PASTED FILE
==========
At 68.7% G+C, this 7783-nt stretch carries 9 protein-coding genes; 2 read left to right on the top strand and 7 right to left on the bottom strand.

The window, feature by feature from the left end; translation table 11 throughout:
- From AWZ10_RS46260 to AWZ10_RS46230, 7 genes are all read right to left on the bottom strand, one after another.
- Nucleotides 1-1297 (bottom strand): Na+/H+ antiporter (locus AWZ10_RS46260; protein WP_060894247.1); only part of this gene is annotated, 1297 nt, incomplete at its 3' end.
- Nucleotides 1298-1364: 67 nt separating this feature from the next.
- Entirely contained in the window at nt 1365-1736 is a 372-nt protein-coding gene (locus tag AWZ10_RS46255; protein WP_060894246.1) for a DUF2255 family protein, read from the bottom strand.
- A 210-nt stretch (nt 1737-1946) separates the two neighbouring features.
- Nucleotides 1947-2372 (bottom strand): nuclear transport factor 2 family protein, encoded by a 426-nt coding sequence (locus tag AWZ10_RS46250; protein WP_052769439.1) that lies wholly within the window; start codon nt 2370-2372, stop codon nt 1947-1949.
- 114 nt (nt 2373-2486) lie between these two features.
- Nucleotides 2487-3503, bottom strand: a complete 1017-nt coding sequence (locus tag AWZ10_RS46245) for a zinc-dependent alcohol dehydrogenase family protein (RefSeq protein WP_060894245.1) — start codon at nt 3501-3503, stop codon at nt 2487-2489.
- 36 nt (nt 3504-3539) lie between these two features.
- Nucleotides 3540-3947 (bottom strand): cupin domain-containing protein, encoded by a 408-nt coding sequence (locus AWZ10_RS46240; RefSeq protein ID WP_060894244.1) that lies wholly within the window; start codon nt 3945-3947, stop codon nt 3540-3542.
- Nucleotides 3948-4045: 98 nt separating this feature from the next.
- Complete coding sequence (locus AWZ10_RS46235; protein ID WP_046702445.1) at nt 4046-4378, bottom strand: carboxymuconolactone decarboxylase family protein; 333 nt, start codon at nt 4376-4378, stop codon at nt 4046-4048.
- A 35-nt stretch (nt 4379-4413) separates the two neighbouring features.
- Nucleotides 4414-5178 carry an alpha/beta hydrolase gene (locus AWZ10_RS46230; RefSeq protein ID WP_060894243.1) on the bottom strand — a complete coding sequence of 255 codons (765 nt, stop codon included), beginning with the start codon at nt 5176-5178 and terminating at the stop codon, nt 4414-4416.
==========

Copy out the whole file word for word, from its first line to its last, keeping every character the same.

At 68.7% G+C, this 7783-nt stretch carries 9 protein-coding genes; 2 read left to right on the top strand and 7 right to left on the bottom strand.

The window, feature by feature from the left end; translation table 11 throughout:
- From AWZ10_RS46260 to AWZ10_RS46230, 7 genes are all read right to left on the bottom strand, one after another.
- Nucleotides 1-1297 (bottom strand): Na+/H+ antiporter (locus AWZ10_RS46260; protein WP_060894247.1); only part of this gene is annotated, 1297 nt, incomplete at its 3' end.
- Nucleotides 1298-1364: 67 nt separating this feature from the next.
- Entirely contained in the window at nt 1365-1736 is a 372-nt protein-coding gene (locus tag AWZ10_RS46255; protein WP_060894246.1) for a DUF2255 family protein, read from the bottom strand.
- A 210-nt stretch (nt 1737-1946) separates the two neighbouring features.
- Nucleotides 1947-2372 (bottom strand): nuclear transport factor 2 family protein, encoded by a 426-nt coding sequence (locus tag AWZ10_RS46250; protein WP_052769439.1) that lies wholly within the window; start codon nt 2370-2372, stop codon nt 1947-1949.
- 114 nt (nt 2373-2486) lie between these two features.
- Nucleotides 2487-3503, bottom strand: a complete 1017-nt coding sequence (locus tag AWZ10_RS46245) for a zinc-dependent alcohol dehydrogenase family protein (RefSeq protein WP_060894245.1) — start codon at nt 3501-3503, stop codon at nt 2487-2489.
- 36 nt (nt 3504-3539) lie between these two features.
- Nucleotides 3540-3947 (bottom strand): cupin domain-containing protein, encoded by a 408-nt coding sequence (locus AWZ10_RS46240; RefSeq protein ID WP_060894244.1) that lies wholly within the window; start codon nt 3945-3947, stop codon nt 3540-3542.
- Nucleotides 3948-4045: 98 nt separating this feature from the next.
- Complete coding sequence (locus AWZ10_RS46235; protein ID WP_046702445.1) at nt 4046-4378, bottom strand: carboxymuconolactone decarboxylase family protein; 333 nt, start codon at nt 4376-4378, stop codon at nt 4046-4048.
- A 35-nt stretch (nt 4379-4413) separates the two neighbouring features.
- Nucleotides 4414-5178 carry an alpha/beta hydrolase gene (locus AWZ10_RS46230; RefSeq protein ID WP_060894243.1) on the bottom strand — a complete coding sequence of 255 codons (765 nt, stop codon included), beginning with the start codon at nt 5176-5178 and terminating at the stop codon, nt 4414-4416.